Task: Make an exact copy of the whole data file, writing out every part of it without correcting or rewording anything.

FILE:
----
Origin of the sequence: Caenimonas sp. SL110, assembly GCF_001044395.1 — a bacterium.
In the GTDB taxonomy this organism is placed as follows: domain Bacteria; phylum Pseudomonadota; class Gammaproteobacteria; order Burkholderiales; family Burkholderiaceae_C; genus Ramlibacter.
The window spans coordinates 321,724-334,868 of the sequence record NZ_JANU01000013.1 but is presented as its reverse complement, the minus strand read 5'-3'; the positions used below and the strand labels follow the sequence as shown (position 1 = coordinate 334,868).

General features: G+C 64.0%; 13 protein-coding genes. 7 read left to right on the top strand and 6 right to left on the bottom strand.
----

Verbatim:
Origin of the sequence: Caenimonas sp. SL110, assembly GCF_001044395.1 — a bacterium.
In the GTDB taxonomy this organism is placed as follows: domain Bacteria; phylum Pseudomonadota; class Gammaproteobacteria; order Burkholderiales; family Burkholderiaceae_C; genus Ramlibacter.
The window spans coordinates 321,724-334,868 of the sequence record NZ_JANU01000013.1 but is presented as its reverse complement, the minus strand read 5'-3'; the positions used below and the strand labels follow the sequence as shown (position 1 = coordinate 334,868).

General features: G+C 64.0%; 13 protein-coding genes. 7 read left to right on the top strand and 6 right to left on the bottom strand.